Holidays and Camping In Art And Picturebooks

Rudy Wendelin (1910-2000) Smokey Bear campers

Scholars who study holidays and tourism classify holidays into five broad types. Which type(s) do you prefer? And how are holidays commonly depicted across children’s literature?

As usual, I’ve noticed that picture book reality is a couple of generations behind modern childhood reality, and for good reason. Holidays are the perfect opportunity for freedom, and when the author can more legitimately get parental care out of the way.


Paradise holidays feature beaches with fancy hotels and resorts with all the advantages of home plus massages, spa treatments, waiters bringing you cocktails and so on. For Australians, the paradise playground is Bali, and certain Pacific Islands.

Bali map by Miguel Covarrubias
from the book La Isla de Bali, that the great mexican artist, illustrator and anthropoligist Miguel Covarrubias published in 1937

These industrial attempts at paradise must strike a careful balance, since no one wants to go somewhere that feels industrial, even if the luxuries themselves require precisely that.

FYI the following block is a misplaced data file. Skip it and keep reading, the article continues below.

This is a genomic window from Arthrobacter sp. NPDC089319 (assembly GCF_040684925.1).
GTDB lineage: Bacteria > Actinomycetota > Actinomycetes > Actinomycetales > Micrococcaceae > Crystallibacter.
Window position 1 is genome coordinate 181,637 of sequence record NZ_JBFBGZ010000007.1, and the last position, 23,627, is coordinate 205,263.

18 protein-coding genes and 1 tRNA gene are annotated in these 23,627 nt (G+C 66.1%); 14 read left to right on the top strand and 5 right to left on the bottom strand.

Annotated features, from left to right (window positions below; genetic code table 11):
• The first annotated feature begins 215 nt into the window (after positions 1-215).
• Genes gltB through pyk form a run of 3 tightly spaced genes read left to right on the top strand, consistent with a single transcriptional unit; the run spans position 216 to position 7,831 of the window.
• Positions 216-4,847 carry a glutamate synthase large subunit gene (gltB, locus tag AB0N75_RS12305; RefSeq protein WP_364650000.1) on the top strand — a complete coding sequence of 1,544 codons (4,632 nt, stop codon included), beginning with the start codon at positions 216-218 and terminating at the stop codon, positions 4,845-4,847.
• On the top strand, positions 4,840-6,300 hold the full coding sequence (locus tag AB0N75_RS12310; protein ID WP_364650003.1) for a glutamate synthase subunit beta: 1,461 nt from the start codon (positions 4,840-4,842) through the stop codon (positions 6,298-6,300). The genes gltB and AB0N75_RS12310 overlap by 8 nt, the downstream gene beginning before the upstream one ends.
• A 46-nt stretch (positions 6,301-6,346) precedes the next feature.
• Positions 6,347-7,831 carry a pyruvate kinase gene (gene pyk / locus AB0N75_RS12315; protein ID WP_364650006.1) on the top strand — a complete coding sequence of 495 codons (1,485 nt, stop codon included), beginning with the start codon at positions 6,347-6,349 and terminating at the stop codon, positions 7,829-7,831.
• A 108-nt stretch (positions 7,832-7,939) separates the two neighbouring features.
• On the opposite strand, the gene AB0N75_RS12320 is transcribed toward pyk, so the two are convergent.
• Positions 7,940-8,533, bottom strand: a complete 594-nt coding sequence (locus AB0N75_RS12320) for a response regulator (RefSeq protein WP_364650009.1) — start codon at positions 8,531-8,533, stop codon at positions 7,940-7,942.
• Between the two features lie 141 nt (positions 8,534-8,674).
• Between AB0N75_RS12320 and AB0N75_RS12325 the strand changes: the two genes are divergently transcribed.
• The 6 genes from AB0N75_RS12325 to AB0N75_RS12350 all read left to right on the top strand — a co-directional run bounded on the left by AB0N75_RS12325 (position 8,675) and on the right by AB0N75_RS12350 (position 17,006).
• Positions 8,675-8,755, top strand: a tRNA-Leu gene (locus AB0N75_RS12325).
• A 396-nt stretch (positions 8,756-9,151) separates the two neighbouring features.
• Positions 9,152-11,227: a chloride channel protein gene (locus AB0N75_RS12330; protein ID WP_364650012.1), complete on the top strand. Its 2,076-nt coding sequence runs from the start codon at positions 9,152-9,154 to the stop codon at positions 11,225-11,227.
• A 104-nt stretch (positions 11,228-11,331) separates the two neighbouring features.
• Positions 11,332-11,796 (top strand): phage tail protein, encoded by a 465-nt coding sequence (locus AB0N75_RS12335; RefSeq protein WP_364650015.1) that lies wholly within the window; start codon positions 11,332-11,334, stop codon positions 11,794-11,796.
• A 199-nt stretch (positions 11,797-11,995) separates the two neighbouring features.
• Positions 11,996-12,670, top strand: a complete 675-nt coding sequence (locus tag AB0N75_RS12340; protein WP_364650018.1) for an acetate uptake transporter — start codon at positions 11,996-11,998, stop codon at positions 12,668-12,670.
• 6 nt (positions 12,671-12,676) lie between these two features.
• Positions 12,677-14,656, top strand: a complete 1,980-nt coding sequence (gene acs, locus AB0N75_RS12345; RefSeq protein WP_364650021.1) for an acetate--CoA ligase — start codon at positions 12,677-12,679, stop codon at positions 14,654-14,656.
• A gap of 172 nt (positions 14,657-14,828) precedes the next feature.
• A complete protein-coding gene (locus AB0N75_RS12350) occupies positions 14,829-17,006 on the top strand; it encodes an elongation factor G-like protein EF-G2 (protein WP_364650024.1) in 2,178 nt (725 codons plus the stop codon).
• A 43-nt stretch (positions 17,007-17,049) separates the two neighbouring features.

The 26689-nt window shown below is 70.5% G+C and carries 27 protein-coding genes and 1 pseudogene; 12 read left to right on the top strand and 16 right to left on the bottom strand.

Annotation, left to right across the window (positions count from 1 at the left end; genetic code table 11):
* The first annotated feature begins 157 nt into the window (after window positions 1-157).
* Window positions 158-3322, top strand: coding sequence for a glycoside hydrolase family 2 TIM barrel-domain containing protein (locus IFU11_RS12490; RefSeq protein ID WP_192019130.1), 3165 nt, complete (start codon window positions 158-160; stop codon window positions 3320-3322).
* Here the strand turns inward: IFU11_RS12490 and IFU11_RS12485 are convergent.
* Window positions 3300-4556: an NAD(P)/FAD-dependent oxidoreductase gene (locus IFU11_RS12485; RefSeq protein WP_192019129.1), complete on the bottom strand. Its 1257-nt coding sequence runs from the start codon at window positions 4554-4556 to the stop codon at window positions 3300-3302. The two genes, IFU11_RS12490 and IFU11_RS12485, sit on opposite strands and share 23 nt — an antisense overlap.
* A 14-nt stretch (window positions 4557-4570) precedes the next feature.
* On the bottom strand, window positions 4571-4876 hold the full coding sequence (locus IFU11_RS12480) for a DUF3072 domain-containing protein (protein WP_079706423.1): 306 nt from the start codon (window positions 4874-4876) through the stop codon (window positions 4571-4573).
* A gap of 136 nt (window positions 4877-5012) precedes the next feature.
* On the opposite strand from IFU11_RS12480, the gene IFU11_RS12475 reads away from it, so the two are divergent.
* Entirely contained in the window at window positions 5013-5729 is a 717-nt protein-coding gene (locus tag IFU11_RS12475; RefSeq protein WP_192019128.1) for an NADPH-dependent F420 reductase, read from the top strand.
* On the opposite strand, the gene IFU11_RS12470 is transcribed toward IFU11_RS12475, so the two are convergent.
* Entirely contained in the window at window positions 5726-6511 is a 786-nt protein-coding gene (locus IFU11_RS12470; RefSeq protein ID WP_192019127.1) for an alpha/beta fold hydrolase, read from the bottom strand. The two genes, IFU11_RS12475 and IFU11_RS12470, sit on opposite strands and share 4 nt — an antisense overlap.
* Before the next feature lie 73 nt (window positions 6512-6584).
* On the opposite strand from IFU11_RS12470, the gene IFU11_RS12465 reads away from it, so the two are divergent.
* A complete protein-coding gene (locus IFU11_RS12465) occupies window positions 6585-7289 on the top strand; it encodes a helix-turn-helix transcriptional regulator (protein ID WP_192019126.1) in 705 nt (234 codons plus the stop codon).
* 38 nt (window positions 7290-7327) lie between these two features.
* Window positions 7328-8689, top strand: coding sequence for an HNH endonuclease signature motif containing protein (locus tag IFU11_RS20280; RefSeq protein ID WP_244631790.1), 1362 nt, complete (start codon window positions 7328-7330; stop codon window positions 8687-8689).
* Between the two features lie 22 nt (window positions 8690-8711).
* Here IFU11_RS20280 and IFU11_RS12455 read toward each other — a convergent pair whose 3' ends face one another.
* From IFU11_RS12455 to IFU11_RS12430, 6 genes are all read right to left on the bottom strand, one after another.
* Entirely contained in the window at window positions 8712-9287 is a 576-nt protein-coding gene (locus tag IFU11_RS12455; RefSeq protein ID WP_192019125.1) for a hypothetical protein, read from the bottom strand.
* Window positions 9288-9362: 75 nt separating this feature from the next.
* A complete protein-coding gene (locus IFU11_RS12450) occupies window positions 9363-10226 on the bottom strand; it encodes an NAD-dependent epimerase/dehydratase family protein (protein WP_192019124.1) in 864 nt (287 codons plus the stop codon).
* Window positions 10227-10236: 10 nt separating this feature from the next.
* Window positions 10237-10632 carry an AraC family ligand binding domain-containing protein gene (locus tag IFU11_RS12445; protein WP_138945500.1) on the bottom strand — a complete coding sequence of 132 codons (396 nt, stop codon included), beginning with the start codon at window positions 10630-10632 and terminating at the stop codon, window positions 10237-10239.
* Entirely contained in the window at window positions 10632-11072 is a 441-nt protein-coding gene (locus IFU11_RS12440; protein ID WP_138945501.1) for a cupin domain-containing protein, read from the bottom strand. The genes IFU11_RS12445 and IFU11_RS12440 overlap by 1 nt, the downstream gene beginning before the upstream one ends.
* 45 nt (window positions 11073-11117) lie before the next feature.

The children’s book version of the holiday in paradise is the carnivalesque story, in which hierarchy is upturned and the child does exactly what they want… before returning safely to their everyday life.

Until recently, children don’t experience a paradise holiday, though many Australian parents are now happy to take their young children on luxury cruises and so on, for a taste of paradise. I’m yet to see that trend echoed in children’s literature, in which case children’s holidays take place in a larger arena with more freedom from supervision and organised activities.

A Summer in Brittany by Mabel Esther Allan
1925 illustration by Heath Robinson
The Eagle’s Nest Hotel New Yorker Cover 1935 by William Steig (1907-2003)

For children, the paradise holiday is often a trip to the seaside. There won’t be waiters bringing cocktails, or people selling massages, but the seaside is a nice blend of ‘paradise’ plus ‘wilderness’. The seaside arena hits that sweetspot, and the seasides that appear in children’s picture books are never very industrialised. You won’t find massive apartment towers casting shadows across these beaches. They will either be quite deserted or comfortably populated, with plenty of room for everyone.

Kathleen Hale, Orlando The Marmalade Cat: A Seaside Holiday
Kathleen Hale A Camping Holiday
A seaside illustration by Ji-hyuk Kim
Labor Day on the Beach by J. C. Leyendecker
Alfie On Holiday by Shirley Hughes
Common Objects At The Seaside by Arthur Rackham

The Wild

Camp-Fire Girls In The Forest, 1918

Children’s book authors and illustrators love the wild, and the fun of a camping expedition in the wilderness. In stories as in real life, the wilderness holiday is considered a survival test, and a way of inducing manliness or independence.